Leo Jay Shire
Harriet has some life-saving tips for Bristol. Because if you want to save the world, you need to start local.
Moments after Donald Trump got inaugurated as president of the United States, the official White House website changed to reflect his key values. Controversially, he removed the climate change page. Trump’s views on climate change, most notably calling it a ‘hoax’ are worrying, given that we have factual evidence that the earth is warming – 2016 was the hottest year in history, marking it the third year in a row that set a global temperature record
Trump’s eco-unfriendly views are threatening our world. I believe that if individually we adopt small changes, collectively we could help to save the world and environment little by little. Here are five ways that you can help make the world a better place, starting with your local community:
1. Walk And Bike Around The City
Why not try cycling or walking to places instead of driving? Not only is it beneficial for your health and inexpensive (or free in the case of walking), it helps reduce the impact we make on the environment from car emissions.
I often listen to music or podcasts when walking, in order to switch off and unwind, rather than being stressed whilst stuck in traffic. Also you can stumble across things when walking – I happened to walk past this graffiti artist mid-act in Stokes Croft:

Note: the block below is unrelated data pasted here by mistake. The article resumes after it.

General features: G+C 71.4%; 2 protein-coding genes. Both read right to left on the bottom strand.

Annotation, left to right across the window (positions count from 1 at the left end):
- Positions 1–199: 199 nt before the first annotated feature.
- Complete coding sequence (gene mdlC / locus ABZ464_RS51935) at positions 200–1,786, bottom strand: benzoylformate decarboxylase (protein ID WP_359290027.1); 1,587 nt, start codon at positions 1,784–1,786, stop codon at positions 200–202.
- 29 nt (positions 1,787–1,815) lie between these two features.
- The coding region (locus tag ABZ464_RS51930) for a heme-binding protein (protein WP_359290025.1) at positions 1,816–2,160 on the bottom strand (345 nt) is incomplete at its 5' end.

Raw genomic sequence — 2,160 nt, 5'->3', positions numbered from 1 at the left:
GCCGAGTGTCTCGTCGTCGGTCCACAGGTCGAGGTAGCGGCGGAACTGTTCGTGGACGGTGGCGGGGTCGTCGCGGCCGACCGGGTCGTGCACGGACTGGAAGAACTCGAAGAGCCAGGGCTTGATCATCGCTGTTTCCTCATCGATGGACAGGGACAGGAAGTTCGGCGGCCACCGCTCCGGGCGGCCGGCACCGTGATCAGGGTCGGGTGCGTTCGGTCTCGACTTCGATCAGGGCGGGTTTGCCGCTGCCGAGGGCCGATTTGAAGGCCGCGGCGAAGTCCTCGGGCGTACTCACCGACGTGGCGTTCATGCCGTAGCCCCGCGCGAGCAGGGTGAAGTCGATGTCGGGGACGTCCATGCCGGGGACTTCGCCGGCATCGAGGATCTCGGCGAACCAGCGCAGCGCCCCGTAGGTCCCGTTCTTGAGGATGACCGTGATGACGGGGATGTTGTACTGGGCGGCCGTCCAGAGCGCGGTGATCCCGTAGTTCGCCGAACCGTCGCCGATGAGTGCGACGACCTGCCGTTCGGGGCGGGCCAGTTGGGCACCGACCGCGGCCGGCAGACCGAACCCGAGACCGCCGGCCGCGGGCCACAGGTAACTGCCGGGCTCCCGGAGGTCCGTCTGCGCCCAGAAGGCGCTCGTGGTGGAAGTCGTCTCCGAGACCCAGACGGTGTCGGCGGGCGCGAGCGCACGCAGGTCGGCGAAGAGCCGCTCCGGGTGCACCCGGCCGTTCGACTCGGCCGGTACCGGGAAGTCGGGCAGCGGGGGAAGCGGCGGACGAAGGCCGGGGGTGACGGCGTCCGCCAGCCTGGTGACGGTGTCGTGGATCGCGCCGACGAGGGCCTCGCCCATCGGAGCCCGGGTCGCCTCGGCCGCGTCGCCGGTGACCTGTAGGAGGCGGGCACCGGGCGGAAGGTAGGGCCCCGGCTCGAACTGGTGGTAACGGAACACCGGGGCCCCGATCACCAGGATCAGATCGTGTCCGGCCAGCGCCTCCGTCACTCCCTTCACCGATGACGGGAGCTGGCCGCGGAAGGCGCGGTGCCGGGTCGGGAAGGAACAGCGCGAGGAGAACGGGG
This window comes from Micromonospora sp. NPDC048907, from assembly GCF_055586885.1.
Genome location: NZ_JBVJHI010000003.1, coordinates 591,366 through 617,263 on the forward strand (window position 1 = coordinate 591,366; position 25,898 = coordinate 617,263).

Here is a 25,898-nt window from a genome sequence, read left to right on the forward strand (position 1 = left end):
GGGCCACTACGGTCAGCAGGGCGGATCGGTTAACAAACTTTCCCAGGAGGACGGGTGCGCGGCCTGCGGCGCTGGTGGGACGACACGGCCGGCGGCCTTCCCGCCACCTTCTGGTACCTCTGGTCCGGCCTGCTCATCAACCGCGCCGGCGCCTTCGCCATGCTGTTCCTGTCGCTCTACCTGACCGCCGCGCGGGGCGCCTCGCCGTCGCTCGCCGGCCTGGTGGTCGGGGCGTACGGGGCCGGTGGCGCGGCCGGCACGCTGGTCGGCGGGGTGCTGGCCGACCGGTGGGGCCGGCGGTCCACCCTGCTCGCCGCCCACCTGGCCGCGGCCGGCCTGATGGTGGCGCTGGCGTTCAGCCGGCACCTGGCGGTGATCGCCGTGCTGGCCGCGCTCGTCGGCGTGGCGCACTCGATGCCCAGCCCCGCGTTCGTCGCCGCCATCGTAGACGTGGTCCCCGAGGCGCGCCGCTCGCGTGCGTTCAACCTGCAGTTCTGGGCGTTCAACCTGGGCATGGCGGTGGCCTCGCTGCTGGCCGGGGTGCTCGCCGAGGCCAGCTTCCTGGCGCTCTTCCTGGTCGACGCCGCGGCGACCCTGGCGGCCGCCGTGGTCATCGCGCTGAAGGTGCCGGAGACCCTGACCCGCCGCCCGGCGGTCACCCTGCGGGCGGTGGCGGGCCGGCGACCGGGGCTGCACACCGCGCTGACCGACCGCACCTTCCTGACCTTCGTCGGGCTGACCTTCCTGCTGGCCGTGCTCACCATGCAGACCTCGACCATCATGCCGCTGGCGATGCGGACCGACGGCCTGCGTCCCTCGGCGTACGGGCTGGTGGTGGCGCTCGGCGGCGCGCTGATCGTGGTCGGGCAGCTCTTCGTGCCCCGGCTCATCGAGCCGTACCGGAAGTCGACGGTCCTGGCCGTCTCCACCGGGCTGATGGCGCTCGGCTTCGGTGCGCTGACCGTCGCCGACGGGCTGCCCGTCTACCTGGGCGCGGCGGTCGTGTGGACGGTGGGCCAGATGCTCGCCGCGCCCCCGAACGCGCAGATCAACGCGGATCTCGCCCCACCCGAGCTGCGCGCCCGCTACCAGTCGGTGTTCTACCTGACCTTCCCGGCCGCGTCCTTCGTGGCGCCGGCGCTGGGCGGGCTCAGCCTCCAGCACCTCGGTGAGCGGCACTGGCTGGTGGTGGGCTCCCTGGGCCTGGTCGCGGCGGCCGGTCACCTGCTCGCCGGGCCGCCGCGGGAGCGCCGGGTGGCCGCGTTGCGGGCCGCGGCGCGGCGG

The great thing about Bristol is that you can walk between areas easily (if you don’t mind hills). There are loads of great sights to see whilst walking – you could make walking an activity, and do the Banksy tour walk, visiting his artwork around the city.
Cycling-wise, a great local initiative is the Bristol Bike Project, which repairs and relocates bicycles in the community that would otherwise be scrapped. It offers an alternative to buying new, by selling used bikes at affordable prices.
Alternatively, if your journey is too long for cycling, you could consider taking the bus, which damages the environment less as you are sharing your journey with others.
2. Support Local Businesses